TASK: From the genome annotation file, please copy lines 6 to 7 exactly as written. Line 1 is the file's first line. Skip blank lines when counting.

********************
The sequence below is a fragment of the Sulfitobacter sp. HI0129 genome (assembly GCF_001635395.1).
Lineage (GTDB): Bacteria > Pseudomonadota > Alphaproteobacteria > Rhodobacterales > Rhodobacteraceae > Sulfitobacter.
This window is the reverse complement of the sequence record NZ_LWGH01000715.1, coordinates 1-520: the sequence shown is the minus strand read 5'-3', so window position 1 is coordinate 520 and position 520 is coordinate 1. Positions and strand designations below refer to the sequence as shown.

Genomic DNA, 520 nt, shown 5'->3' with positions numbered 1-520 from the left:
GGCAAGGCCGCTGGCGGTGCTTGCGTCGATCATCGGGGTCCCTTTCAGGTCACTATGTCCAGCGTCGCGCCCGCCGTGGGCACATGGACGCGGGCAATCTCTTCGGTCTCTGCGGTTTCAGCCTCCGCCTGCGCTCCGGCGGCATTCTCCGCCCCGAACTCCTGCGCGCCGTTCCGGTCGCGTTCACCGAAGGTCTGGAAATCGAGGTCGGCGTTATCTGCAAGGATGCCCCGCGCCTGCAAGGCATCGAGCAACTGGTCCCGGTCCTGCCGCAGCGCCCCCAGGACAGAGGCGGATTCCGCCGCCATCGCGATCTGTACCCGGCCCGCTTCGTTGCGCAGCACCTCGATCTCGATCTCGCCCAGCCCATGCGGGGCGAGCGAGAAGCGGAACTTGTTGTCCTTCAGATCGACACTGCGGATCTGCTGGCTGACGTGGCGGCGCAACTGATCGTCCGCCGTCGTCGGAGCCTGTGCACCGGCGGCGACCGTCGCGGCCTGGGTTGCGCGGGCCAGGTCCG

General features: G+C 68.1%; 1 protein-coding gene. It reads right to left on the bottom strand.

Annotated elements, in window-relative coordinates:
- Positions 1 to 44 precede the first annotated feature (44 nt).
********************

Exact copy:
General features: G+C 68.1%; 1 protein-coding gene. It reads right to left on the bottom strand.

Annotated elements, in window-relative coordinates: